So you really do have to make sure that you’ve got the finances and logistics because otherwise, exactly as you say, you just spread things too thinly and then you don’t do anything properly. And then that’s sort of harking back to the days of me racing where you just did 116 days of racing and 114 of those you’re racing at 80% because you’re fatigued or not ready. My theory is that we’ve got to do this from an athlete’s perspective because that’s what we’re here for. We’re here to provide the right environment for the athlete. That’s all. So if we have 18 riders and we don’t have a double programme for the entire year, what do you say to those 10 riders who aren’t racing each week? You can’t just say, well actually, not only can we not provide you with a race, but you’re also not permitted to ride the national series road races because you’re not allowed to ride them as an individual because the team has entered.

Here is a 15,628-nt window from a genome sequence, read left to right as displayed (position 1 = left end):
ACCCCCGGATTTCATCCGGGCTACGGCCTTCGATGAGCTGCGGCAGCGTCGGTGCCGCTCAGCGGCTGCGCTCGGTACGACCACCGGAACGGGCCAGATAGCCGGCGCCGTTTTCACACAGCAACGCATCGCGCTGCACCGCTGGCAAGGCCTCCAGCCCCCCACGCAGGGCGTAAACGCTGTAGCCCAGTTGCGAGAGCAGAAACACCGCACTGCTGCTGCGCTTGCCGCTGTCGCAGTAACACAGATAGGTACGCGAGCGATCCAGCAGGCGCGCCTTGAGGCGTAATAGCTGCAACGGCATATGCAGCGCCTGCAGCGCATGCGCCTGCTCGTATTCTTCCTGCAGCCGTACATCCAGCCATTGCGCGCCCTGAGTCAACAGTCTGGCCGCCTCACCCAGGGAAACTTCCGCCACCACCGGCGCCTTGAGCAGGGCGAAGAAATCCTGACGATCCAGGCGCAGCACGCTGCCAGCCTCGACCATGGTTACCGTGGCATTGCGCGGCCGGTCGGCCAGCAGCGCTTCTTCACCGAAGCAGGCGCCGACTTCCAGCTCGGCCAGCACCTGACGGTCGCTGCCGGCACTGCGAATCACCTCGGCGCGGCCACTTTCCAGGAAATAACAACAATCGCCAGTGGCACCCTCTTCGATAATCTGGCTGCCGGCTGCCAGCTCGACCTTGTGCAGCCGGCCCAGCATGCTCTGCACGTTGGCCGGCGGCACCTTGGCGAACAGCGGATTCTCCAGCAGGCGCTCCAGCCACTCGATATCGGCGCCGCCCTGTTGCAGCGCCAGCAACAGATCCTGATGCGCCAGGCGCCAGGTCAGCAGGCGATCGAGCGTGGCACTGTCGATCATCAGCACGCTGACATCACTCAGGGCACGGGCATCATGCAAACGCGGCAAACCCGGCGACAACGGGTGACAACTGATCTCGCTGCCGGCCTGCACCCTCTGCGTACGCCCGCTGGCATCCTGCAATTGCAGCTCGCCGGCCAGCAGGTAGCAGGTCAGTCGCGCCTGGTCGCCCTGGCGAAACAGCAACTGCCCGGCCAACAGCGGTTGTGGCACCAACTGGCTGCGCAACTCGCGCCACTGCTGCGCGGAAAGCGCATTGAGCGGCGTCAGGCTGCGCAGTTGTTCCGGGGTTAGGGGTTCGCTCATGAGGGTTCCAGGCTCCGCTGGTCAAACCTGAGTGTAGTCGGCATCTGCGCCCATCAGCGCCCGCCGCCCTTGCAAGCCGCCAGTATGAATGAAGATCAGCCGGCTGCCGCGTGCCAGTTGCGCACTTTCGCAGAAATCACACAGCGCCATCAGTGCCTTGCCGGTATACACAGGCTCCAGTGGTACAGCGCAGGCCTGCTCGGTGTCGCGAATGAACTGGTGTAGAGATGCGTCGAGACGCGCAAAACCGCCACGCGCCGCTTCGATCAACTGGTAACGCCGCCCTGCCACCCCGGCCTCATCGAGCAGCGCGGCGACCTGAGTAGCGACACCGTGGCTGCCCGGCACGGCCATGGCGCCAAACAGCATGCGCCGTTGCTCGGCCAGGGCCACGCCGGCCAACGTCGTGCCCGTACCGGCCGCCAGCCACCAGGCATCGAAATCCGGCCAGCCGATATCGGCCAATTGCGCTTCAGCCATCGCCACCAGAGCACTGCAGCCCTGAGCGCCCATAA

So it’s not really doing anybody a favour. I read an interview John [Herety] did for Pro Cycling magazine about the UK scene and he was questioning if we have enough riders in the UK to support 8 continental level teams with 15 riders in each and I have to agree with him. I don’t think we have that many riders in the UK to do that.
So my approach, and Madison’s philosophy as well, is to have a team that we try to support the 12 riders that we have as best as we can. I think it’s been quite a good number for a single programme with the occasional double programme. But just an occasional double programme, not consistently throughout the year.
One thing I hate doing is disappointing bike riders